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ernments established and the old ones cut down) and to enforce the settlements peaceably arrived at.

The news that amendments are being considered in the League of Nations and that it is nearly ready for incorporation in the treaty itself demonstrates that it has not interfered at all with reaching terms of peace with Germany. The truth is, a league of nations is necessary to a satisfactory treaty. It helps and speeds it.


The fluid conditions in the countries of the Central Powers lead all to press for a speedy peace treaty that shall stabilize them. But this very fluidity adds to the complexity of the problem and delays its solution. The Allies are also embarrassed by the unrest of their troops, who regarded the armistice as the end of the war and wish now to be released and to go home. Yet armies of occupation, and perhaps armies for further campaigns, are necessary. Then, between the seven Powers which fought the war, the peace terms are not easy to agree upon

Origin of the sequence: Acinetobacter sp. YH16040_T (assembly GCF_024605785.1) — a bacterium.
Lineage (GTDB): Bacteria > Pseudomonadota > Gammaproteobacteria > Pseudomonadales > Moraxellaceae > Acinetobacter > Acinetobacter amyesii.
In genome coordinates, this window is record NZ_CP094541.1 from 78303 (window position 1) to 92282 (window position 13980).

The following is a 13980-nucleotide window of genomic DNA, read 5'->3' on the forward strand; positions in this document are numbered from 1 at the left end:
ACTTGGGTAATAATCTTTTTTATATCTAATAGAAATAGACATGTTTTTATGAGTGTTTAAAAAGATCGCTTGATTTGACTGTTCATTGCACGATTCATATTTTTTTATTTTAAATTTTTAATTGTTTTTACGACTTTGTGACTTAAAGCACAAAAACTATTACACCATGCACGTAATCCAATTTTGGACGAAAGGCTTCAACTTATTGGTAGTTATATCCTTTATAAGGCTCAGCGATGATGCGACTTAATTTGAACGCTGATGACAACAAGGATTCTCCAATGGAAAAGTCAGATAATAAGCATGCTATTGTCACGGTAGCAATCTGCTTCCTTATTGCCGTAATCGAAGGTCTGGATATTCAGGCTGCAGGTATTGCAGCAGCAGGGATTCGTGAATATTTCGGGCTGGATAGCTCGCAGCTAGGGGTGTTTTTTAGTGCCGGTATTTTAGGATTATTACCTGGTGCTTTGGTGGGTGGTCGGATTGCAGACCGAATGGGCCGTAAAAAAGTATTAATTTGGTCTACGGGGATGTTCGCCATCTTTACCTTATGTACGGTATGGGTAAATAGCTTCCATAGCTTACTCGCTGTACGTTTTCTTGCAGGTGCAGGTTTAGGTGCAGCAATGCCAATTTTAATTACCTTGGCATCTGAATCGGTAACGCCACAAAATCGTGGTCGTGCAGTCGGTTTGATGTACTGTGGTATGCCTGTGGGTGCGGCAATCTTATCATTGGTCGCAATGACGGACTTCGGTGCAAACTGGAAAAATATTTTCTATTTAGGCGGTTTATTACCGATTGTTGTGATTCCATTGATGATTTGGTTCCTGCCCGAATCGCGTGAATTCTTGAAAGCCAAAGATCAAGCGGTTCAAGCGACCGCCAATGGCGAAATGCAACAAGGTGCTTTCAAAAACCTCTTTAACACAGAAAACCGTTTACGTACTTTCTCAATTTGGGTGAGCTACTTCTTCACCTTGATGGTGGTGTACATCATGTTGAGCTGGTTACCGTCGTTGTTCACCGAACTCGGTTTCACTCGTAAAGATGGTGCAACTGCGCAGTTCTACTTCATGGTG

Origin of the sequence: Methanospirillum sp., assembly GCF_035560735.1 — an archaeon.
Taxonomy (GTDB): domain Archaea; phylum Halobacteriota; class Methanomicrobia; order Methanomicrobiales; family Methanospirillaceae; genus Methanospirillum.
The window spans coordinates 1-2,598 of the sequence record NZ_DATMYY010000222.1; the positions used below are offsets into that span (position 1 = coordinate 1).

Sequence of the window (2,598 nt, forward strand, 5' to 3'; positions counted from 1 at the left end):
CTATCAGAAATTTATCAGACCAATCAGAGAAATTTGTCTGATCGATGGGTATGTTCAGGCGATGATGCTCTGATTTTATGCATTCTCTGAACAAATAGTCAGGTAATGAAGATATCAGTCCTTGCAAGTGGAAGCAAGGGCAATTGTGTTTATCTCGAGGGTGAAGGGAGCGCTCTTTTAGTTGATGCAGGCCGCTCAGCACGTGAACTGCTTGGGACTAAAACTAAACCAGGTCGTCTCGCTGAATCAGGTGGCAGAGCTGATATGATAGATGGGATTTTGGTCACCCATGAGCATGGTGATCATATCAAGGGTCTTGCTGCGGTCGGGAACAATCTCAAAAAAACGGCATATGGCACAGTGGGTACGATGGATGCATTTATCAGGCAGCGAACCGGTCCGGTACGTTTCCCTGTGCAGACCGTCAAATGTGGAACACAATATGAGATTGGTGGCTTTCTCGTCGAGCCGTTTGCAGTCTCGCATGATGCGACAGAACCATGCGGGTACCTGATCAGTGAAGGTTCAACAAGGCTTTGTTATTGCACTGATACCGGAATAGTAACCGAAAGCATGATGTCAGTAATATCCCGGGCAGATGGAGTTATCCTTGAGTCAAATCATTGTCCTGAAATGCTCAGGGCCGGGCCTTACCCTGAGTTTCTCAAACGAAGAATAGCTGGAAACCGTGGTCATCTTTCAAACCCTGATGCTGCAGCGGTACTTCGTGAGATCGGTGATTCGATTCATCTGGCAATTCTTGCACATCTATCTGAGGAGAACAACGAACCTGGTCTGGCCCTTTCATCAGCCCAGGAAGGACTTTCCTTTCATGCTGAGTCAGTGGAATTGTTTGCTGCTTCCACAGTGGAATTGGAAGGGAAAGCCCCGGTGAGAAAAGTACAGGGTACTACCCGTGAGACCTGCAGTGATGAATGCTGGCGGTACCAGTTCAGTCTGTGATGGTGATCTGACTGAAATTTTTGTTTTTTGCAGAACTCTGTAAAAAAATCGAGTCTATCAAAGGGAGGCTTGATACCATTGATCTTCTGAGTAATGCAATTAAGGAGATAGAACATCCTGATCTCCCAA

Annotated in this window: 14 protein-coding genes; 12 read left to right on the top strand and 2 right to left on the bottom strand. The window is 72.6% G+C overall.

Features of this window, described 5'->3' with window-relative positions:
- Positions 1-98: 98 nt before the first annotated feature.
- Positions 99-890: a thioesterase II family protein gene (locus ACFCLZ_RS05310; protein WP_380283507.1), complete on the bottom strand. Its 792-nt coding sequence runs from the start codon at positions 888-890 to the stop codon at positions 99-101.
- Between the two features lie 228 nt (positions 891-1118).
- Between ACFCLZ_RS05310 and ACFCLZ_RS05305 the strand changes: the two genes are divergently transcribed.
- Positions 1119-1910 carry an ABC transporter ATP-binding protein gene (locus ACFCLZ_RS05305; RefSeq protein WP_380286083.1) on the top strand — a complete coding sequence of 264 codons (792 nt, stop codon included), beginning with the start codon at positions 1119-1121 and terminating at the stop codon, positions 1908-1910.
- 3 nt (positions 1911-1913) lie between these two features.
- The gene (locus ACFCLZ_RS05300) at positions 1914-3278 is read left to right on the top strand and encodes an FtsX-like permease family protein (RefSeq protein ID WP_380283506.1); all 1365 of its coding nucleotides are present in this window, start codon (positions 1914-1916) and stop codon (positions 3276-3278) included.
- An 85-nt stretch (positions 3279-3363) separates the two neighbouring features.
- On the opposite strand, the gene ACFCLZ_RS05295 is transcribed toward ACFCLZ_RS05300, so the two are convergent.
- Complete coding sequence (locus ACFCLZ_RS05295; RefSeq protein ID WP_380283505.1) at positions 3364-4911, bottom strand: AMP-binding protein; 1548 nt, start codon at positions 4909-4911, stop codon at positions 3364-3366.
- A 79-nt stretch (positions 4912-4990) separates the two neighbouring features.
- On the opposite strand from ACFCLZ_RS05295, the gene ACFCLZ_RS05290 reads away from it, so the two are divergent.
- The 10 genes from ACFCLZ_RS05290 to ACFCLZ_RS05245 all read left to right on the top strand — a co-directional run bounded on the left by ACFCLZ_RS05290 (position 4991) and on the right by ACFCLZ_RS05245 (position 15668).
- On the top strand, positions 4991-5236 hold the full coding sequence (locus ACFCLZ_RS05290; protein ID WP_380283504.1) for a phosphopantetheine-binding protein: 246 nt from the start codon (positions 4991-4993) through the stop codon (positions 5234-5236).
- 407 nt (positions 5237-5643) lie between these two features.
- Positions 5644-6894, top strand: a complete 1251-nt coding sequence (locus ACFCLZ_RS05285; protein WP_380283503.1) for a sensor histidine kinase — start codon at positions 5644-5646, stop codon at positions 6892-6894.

the treatment Germany is to receive, the amount of indemnity she is to pay, the restrictions, if any, upon her competition in the world trade pending the slow industrial recovery of France and Belgium, the balancing considerations of the heavy indemnity and her opportunity for freedom in trade to enable her to pay it, the defensive frontier of France, the Italian frontier on the Adriatic shore, the boundaries of the new States, the definition of neighborhood rights, the Balkan

1 Article in Public Ledger Apr. 5, 1919.